Book Review: The Guns Above by Robyn Bennis

Robyn Bennis’ The Guns Above starts off slowly, and perhaps carries more detail on the working of its steampunk ships than is absolutely necessary. However, once the battles have been joined, it is a rip-roaring read.

This first novel by Robyn Bennis, The Guns Above (Tor), is a rip-roaring steampunk fantasy set in an alternate world with a French feel, perhaps around the 19th century. It features airship and ground battles aplenty, a feisty heroine (airship captain Josette Dupres), a dissolute fop, Bernet, who becomes her unwilling sidekick, layers of dialogue heavy on the double entendres, and plenty of politics, mainly of the sexual kind.

Having survived a battle in which she saved many men, though, with no real memory of having done so, Josette is put in charge of an experimental airship, with as motley a crew as you’ll find this side of Jack Sparrow’s band of merry men. She is charged with patrolling the front lines of Garnia, while at the same time testing the new ship. There are several problems she has to contend with. First, the crew don’t trust her expertise. Then there is the temperamental airship itself, which never seems to do what it’s supposed to – including being faster and much more manoeuvrable than others in the Garnian fleet. Not the mention the enemy invasion, which is introduced in explosive style, as you can imagine.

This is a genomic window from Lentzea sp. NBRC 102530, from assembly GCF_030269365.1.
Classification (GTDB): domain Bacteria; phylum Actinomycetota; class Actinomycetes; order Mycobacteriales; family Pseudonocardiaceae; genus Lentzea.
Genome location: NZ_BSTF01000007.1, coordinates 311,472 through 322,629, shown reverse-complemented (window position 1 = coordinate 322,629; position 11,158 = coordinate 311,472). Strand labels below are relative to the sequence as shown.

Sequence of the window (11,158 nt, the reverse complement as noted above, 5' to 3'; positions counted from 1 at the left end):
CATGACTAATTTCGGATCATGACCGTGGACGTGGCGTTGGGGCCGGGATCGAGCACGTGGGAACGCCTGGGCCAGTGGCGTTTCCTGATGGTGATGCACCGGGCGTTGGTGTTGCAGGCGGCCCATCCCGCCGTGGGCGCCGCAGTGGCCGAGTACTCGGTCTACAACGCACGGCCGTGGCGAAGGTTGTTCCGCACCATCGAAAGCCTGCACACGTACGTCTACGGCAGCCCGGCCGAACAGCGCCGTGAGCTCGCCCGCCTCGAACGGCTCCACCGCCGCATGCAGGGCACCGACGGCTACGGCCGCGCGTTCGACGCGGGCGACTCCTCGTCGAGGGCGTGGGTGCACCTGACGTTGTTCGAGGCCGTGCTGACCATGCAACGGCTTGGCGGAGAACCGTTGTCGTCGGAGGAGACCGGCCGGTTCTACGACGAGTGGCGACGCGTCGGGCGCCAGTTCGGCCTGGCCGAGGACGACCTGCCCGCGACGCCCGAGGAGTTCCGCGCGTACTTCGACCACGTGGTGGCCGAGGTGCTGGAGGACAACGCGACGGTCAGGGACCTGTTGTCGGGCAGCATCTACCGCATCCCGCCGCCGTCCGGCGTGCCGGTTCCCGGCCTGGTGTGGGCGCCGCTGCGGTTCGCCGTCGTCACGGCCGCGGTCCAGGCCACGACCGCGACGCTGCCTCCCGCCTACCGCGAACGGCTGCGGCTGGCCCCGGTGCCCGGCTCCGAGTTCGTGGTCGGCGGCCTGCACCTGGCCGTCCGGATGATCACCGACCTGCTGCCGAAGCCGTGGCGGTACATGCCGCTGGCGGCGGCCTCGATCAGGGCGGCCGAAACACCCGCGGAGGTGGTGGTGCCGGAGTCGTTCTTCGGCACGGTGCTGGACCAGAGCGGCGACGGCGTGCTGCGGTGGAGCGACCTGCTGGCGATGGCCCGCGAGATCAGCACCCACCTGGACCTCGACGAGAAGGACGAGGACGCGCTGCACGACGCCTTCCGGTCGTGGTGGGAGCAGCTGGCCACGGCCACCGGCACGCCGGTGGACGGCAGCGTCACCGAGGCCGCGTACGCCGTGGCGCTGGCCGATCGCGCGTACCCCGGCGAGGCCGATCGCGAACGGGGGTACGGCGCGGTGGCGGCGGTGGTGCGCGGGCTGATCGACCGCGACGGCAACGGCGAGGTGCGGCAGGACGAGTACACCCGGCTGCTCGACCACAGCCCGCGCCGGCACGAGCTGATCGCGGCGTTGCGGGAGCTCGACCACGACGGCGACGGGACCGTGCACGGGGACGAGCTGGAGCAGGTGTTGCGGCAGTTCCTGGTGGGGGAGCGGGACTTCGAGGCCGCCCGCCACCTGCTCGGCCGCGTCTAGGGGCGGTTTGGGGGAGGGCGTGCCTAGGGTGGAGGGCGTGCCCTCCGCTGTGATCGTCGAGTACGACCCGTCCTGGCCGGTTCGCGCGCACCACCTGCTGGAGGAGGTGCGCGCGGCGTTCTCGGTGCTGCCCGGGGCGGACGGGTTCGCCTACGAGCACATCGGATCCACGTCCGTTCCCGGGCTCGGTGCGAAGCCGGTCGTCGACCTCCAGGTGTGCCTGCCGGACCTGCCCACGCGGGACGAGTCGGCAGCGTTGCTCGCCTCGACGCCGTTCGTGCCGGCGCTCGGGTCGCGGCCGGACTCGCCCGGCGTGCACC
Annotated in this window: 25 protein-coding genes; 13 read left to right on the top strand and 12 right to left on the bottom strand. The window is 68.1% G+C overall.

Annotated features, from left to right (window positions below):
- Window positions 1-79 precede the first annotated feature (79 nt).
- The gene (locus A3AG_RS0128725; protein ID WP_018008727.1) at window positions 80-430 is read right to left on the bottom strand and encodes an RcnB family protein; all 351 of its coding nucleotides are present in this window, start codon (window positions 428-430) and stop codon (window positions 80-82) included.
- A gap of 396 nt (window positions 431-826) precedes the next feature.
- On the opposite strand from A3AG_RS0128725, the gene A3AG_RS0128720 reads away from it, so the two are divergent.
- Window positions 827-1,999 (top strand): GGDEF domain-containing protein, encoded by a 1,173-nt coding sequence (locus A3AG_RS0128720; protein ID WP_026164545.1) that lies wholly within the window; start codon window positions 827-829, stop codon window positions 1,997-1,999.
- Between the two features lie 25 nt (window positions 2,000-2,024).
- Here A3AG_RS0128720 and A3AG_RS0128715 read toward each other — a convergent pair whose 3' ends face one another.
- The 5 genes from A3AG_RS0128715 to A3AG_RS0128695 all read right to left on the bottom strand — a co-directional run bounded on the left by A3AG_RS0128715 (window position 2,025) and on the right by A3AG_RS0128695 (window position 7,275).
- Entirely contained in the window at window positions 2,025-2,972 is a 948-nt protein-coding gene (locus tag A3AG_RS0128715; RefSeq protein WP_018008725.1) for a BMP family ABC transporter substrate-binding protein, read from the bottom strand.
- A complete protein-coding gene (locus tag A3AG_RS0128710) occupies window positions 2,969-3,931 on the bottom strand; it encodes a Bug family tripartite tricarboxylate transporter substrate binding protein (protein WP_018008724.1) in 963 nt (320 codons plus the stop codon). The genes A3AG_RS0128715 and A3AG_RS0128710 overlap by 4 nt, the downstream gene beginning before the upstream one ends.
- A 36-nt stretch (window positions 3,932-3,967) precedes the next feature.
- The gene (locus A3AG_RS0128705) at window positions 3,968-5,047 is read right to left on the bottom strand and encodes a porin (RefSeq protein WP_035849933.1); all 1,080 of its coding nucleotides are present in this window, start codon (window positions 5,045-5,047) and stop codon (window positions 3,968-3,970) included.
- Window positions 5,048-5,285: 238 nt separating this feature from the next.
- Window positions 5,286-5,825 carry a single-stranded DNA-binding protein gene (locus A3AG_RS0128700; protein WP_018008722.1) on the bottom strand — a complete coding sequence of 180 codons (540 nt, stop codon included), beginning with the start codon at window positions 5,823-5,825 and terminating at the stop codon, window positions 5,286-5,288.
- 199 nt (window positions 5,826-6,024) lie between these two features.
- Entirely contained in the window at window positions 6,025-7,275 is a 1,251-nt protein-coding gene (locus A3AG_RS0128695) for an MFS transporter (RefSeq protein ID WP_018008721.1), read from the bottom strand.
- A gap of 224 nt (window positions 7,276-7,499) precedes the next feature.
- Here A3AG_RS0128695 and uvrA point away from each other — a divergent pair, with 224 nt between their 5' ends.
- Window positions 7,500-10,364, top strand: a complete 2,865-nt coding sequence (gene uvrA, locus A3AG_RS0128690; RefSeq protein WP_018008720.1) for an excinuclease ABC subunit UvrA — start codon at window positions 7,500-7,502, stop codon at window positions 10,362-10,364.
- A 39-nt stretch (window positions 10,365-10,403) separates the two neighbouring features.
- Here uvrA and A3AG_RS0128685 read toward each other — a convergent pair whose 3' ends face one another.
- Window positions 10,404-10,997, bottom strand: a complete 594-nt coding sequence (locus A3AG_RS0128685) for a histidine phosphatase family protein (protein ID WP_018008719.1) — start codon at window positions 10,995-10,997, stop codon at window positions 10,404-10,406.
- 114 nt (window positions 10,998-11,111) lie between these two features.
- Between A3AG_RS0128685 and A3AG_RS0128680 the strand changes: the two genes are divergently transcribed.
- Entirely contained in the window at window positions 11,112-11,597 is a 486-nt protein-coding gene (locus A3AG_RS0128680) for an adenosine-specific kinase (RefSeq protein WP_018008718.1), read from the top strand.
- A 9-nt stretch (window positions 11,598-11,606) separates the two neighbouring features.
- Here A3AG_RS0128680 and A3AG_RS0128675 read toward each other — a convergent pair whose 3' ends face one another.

While there is a great deal to admire in the novel, I felt that the first third was laborious, going into minute detail about the construction and workings of the airship, a blow by blow account of recruiting its crew members and little sign of the story itself getting off the ground.

Having said that, once the air and ground battles begin, the action is relentless, exciting and fantastically well-written. Some scenes were intensely gripping, as bullets and bombs rip through airships and crews alike. There are perilous near-misses and powerful scenes involving the deaths and maiming of characters we have come to like (or at least become invested in). There is also lashings of witty dialogue, such as the entirely plausible acidic banter between crew members, and the caustic, teasing exchanges by Josette and Lord Bernet, just hinting at a “will they, won’t they?” subplot.

Overall there is much to admire in The Guns Above, and the standard of writing is first-class. However, it rather belabours the steampunk science, pouring lavish detail throughout on the mechanics of the airship, the most fully-realized character in the novel. I say that because generally the characterization of the humans feels a little sketchy and I would like to have seen a little more depth to the main players at least. On the other hand, I suspect this is only an opening gambit for a potential series and as such Robyn may be simply doing a slow unfolding of the lives of the key players. Certainly, if full on action is your thing, you’re bound to have a great time reading this novel, and it is easily strong enough to leave readers wanting more.

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